When I was a young commercial investment sales broker, I wasn't quite sure how 1031 Exchange Qualified Intermediaries made money, and didn't really care so long as they helped me make money. All I knew was that the IRS required these "qualified" intermediaries to handle the proceeds from an investment sale until a like-kind property was identified by the seller to buy, lest their capital gains on the sale of their property be subject to the tax code. The purpose was to prevent the individual sellers from making money on proceeds from the sale without paying taxes on them (even thought these intermediaries generally paid investors between 0.5-1% in exchange for holding the money).

As it turns out, I wasn't the only one who didn't get it. In the last several months, some of the biggest 1031 intermediaries were either sued, or filed for bankruptcy, placing investors who used them to facilitate their 1031 exchanges in a very precarious position.

Now, before we delve into this mess, let us first step back to the broader picture. 1031 exchanges are facilitated of course by the velocity of sales transactions of property. Simply put, if there are fewer properties being sold, there are going to be fewer 1031 exchanges. Almost a self fulfilling prophecy, the reason velocity is down contributes to an entirely different, but substantial reason for the decline in 1031 exchanges. With property values plummeting, even those property owners who have found a legitimate reason to sell are finding that the "gain" on their property has dwindled to a point where doing a tax-deferred exchange is seemingly pointless, because there isn't a ton of increased value (if any), from the time they bought the asset, to protect from the IRS. I digress....

Back in 2006 during the heyday of the boom in commercial real estate, there were 1031 exchanges happening left and right. The irony of the term "Qualified Intermediary" is that there is nothing "qualified" about them. They are not regulated in any way, nor are the ways in which they invest their clients' funds in the interim until it is time to fund the new property they are buying. No licenses are required, and Nevada (of all states, given whats legal there) is the only state that imposes any regulations.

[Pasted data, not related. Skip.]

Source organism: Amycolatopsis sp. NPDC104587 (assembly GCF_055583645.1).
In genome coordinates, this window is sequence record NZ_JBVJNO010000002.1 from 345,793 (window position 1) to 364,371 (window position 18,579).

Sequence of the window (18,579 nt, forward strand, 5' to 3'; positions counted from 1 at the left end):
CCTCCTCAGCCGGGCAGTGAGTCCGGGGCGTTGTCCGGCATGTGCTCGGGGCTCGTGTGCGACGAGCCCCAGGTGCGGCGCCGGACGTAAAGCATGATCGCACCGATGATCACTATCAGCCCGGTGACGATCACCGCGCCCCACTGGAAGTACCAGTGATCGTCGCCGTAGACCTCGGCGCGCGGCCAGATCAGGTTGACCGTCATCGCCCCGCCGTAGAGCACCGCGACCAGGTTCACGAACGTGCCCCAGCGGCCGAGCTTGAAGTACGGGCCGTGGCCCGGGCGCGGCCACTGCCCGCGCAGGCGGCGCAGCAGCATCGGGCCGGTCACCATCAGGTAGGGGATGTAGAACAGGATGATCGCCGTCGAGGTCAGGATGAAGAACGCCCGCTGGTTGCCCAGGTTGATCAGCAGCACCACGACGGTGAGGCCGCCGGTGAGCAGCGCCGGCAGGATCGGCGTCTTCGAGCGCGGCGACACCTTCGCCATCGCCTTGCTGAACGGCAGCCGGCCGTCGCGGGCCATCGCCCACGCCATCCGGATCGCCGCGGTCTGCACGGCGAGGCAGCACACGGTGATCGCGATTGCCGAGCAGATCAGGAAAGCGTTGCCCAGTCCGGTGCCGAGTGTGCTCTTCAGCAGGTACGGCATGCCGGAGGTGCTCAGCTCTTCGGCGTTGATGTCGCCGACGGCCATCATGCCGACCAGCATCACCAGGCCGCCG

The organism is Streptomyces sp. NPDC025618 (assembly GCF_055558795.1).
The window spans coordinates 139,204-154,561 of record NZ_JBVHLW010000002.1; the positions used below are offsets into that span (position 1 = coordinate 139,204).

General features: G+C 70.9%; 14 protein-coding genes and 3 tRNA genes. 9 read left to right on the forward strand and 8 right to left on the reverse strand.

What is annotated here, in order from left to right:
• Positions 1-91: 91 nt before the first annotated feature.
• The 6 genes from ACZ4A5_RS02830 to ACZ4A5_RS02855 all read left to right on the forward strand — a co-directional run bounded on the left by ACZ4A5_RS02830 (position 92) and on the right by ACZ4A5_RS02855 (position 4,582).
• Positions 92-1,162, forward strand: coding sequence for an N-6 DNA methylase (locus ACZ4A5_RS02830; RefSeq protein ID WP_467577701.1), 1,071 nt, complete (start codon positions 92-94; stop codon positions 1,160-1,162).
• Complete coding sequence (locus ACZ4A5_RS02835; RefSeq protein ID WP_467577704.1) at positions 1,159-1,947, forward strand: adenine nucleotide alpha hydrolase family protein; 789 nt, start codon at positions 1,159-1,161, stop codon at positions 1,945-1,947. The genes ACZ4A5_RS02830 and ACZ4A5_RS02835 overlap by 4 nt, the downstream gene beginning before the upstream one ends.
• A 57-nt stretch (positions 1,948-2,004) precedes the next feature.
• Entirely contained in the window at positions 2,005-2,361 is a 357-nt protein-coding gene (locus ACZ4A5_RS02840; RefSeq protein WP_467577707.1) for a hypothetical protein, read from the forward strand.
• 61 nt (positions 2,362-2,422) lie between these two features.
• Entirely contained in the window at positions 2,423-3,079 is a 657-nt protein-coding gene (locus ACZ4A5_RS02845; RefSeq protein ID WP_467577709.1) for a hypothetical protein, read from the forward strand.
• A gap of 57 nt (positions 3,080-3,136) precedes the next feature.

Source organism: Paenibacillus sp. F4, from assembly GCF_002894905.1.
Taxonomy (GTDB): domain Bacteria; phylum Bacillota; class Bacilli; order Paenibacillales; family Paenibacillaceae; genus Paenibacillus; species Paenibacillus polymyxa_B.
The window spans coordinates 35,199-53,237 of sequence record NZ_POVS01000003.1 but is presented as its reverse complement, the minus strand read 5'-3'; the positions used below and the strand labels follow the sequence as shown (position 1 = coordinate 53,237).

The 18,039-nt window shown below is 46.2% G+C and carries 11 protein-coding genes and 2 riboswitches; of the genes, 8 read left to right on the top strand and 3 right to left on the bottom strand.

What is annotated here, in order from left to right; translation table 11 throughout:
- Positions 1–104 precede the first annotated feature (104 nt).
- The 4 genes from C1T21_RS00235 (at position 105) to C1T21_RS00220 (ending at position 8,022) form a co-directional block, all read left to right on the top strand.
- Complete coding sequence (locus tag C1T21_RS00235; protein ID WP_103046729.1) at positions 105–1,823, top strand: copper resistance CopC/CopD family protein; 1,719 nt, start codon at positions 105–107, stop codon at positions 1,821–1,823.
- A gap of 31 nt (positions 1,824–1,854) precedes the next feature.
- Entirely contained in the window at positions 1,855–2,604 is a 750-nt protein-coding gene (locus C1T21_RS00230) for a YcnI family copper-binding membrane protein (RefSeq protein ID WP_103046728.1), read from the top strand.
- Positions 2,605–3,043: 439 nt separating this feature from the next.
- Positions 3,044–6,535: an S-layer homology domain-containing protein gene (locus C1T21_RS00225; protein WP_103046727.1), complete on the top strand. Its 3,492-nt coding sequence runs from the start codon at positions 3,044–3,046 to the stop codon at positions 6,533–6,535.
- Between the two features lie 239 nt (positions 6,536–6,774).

Intermediaries make money in several ways. Most charge transaction fees, while others earn the spreads between interest they gain on investors' proceeds and the interest paid out to investors.

In 2007, three big intermediaries were charged federally with misappropriating clients funds. One ran a Ponzi scheme (Southwest Exchange, Inc. and Qualified Exchange Services), and another (1031 Tax Group) used monies to fund private real estate transactions, of all things.

One would think investors would have wised up and only invested their funds with bank or securities related intermediaries, or those that are part of the Federation of Exchange Accomodators, a trade organization that performs background checks of all its members looking for previous illegal or fraudulent activity.

Unfortunately, even those "safe" intermediaries investing appropriately, and in some cases, only in securities considered very liquid, were not immune from losing their investors money.

The most public of which was Land America, at the time the third largest title insurance company in the nation, as well as a busy 1031 exchange qualified intermediary. The investors, from retirees to a public company, had $400 million on deposit with the LandAmerica subsidiary, who has sold their title insurance company to competitor Fidelity National Title Insurance Co., and will likely be liquidation their 1031 Exchange arm.